The New York Times recently reported some remarkable facts about New York City hotels:
- New York City received more than 50 million visitors for the first time last year.
- New York City recently began marketing to potential visitors, which it had not done previously.
- New York City reached a record 90,000 hotel rooms at the end of 2011.
What was not mentioned in the article, entitled “The New Frontier for Tourists: Your Home,” was that this milestone — a 24% increase since 2006 — represents the largest hotel expansion of any city in U.S. history.
Most remarkable for industry insiders, but also not mentioned in the article, is that occupancy levels and room rates have experienced the largest increase of all time over the past year.
Is this an example of build it and they will come?
Simple math says that 90,000 rooms are 33 million room nights — a lot of nights, but less than one per visitor!
Many hospitality analysts had forecast that this hotel boom would become a hotel bust due to overbuilding. Numbers have proven these naysayers to be the “Chicken Little” contingent. Even the economic downturn, which stalled many projects, did not kill this expansion. It merely created a long break in what became a two-phase expansion, with the larger one taking place during these more recent bad economic times than in the flush years before 2008.
But the Times article brushed all this aside to concentrate on something totally extraneous to this epic event: the idea of luxury hosted home stays in the Big Apple.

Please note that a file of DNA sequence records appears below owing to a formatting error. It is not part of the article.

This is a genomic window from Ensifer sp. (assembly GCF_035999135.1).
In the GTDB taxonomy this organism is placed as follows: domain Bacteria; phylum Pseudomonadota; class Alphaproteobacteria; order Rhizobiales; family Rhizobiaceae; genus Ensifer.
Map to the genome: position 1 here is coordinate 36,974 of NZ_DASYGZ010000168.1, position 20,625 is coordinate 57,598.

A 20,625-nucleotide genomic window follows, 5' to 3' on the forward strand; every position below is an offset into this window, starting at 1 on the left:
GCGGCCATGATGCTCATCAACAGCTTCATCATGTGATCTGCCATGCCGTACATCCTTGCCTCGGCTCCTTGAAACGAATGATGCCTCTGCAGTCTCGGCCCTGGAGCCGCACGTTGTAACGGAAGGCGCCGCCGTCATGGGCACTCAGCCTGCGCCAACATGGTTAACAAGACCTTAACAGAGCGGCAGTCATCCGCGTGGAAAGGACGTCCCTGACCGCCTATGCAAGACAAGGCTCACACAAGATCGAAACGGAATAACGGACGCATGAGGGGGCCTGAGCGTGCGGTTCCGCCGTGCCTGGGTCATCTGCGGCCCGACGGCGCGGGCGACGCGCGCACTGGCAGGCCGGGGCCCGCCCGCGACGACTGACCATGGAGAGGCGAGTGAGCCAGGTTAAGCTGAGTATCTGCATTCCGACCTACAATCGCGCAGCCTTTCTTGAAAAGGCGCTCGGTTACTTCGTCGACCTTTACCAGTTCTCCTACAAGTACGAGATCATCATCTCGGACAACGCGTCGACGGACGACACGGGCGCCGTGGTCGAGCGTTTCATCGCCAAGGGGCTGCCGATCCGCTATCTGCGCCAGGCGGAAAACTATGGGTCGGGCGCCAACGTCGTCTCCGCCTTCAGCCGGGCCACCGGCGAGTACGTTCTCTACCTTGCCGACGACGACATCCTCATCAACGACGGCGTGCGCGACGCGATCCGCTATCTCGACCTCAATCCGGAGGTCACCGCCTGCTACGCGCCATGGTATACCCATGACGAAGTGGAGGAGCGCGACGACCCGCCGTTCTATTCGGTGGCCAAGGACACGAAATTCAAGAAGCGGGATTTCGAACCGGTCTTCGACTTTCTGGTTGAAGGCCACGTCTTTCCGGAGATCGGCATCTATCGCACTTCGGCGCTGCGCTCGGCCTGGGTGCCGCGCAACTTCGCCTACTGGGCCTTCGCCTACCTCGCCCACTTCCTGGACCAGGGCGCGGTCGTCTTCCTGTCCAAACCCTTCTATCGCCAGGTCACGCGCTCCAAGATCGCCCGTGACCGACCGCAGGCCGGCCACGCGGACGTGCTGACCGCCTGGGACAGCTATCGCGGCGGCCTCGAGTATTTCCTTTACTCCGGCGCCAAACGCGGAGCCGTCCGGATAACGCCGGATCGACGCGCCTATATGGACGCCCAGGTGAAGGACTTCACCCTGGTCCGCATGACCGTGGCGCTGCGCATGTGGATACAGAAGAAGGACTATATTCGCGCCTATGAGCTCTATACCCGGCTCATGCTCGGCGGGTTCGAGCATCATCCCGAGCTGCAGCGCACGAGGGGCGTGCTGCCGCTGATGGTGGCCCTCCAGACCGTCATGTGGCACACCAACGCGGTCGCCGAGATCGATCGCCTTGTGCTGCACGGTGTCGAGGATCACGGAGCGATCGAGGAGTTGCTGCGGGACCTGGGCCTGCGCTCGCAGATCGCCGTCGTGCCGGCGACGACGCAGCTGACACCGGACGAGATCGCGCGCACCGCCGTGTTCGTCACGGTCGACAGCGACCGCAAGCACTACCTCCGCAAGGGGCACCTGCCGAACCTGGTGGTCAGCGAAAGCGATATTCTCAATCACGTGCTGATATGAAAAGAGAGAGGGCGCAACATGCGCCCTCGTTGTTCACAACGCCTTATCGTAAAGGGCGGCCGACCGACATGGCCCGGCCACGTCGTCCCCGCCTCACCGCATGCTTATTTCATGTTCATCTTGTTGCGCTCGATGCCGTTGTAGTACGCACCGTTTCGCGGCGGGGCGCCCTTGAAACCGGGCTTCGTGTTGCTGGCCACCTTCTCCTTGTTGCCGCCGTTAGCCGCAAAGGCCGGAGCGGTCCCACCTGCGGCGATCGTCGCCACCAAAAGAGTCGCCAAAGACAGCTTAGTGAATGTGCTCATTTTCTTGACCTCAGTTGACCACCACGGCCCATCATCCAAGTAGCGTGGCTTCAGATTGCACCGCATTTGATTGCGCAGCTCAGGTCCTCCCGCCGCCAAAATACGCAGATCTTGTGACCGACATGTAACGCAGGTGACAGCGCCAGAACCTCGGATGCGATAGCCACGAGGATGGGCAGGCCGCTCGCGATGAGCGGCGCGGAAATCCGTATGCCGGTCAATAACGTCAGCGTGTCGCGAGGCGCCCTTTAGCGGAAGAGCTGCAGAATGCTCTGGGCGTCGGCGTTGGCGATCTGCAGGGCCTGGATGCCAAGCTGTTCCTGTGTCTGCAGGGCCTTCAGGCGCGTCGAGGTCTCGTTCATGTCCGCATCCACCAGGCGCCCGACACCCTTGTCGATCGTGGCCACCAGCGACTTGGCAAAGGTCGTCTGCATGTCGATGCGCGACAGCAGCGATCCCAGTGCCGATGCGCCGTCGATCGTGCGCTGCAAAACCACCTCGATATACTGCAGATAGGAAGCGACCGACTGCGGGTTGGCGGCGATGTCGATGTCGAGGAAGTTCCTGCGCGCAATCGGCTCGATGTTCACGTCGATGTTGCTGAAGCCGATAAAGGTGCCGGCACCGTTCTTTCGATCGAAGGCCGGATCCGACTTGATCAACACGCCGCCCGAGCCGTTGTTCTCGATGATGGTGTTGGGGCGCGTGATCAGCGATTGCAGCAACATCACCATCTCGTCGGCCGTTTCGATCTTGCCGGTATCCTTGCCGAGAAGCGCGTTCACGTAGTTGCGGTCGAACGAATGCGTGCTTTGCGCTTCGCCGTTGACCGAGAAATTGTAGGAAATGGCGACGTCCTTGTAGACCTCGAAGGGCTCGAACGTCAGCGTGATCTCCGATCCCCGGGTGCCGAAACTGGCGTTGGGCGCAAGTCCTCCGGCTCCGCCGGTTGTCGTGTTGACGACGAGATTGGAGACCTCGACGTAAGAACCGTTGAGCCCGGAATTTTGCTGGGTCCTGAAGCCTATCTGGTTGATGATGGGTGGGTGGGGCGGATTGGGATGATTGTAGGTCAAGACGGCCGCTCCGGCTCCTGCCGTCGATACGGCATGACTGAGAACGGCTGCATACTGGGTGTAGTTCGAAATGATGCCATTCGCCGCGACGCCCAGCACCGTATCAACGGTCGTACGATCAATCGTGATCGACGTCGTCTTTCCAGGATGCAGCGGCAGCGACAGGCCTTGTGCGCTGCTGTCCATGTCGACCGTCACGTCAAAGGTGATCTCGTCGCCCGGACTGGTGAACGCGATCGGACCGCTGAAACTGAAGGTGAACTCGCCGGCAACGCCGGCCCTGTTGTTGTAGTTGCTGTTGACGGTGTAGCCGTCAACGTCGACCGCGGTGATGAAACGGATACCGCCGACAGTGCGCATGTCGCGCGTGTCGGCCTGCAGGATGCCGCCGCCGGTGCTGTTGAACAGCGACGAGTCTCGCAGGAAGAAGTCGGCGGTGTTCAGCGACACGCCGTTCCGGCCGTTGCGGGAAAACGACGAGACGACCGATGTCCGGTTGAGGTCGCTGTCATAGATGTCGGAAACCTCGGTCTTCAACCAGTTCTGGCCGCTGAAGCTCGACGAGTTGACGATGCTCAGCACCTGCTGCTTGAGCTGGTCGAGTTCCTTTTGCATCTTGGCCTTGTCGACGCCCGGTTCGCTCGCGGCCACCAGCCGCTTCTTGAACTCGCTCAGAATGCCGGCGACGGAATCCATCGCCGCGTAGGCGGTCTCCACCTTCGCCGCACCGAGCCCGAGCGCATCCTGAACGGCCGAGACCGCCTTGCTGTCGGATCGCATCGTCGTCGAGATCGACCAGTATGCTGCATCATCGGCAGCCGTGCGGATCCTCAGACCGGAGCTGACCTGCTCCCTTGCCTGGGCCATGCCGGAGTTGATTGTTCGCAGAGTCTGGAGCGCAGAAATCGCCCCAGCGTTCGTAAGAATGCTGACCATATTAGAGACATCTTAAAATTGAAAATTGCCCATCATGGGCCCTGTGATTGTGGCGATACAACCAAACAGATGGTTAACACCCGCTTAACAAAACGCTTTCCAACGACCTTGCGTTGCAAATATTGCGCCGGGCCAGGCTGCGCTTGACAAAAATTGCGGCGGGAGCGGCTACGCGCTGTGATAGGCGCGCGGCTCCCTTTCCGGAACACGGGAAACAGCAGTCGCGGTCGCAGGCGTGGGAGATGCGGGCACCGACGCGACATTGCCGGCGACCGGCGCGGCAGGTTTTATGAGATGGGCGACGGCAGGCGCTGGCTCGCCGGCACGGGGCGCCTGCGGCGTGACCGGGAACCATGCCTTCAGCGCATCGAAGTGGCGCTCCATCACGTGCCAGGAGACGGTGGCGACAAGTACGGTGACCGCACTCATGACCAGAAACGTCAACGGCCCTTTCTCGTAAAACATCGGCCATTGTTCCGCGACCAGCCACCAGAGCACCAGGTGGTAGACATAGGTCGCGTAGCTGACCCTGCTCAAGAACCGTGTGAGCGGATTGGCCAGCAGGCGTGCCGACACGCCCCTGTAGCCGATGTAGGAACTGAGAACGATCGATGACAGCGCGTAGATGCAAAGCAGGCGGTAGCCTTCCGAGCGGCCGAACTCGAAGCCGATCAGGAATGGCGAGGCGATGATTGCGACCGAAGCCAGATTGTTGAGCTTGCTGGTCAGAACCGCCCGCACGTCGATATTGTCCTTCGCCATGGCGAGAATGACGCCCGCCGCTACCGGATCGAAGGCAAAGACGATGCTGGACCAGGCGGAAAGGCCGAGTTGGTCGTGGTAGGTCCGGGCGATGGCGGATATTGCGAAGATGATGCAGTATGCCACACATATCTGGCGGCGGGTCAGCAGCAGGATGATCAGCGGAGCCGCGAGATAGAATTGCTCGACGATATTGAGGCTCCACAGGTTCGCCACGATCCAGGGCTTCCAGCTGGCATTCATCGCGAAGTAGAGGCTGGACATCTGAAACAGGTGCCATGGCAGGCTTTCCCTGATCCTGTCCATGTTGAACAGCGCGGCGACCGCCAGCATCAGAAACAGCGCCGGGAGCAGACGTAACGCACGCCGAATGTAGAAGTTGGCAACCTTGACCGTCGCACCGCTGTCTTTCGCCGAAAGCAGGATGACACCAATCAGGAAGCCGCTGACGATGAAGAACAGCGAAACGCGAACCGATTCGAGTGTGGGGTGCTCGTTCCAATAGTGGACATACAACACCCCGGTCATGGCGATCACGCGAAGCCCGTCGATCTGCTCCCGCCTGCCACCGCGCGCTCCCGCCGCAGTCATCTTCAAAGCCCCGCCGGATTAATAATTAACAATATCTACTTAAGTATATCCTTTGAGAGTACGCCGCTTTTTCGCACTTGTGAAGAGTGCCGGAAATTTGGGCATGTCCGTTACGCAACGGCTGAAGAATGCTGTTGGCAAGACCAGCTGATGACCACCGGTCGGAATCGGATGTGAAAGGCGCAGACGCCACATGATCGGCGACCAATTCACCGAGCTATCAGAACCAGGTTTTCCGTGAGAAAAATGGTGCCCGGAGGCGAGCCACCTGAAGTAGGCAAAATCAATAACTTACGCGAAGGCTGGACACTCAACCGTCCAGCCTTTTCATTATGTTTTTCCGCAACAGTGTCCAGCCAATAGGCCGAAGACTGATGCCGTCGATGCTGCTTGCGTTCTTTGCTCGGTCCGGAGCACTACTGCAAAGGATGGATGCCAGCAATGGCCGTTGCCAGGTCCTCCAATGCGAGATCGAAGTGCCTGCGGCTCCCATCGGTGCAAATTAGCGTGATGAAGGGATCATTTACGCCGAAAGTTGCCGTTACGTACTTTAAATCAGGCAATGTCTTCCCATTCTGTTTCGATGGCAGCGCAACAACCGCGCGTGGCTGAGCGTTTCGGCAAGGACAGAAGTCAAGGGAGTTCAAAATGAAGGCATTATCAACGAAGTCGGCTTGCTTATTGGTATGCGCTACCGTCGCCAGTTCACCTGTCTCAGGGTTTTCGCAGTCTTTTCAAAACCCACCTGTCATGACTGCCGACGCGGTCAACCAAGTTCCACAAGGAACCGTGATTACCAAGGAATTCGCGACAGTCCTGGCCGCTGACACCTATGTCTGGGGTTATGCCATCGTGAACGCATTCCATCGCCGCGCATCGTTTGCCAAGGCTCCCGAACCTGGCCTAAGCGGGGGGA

New York has most hotels and rooms ever, and yet the world’s leading newspaper is looking for alternatives. This effectively means that the market is even larger than the expansion, and bodes well for the next wave of hotels already in the making.
It also suggests a certain ennui with the plethora of hotel product, or as the Times writes, “Paradoxically, the rise in tourism has been accompanied by a growing global aversion to identify as a tourist.” The article focuses then on “immersion” travel — staying at private homes and passing the time in non-touristic activities like taking classes and achieving the vicarious pleasure of occupying someone else’s life, presumably more upscale and more interesting than one’s own. The article states that this kind of home stay allows visitors “to simultaneously covet and judge, to lust after the 12-foot ceilings and denounce the granite. If only it provided you with the owner’s tax returns.”
It seems that several useful observations are embedded in this apparent rebuke to the hospitality industry. First, hospitality must be doing really well to post the numbers it has in New York City while also filling the homes of willing New Yorkers. Second, the impulse for a “real” experience suggests that hotels may evolve yet again to provide not only lifestyle, but life experiences. And third, the quarters sought by travelers, despite the high costs, are expected to exceed their own domicile, so that the experience is “worth paying for.”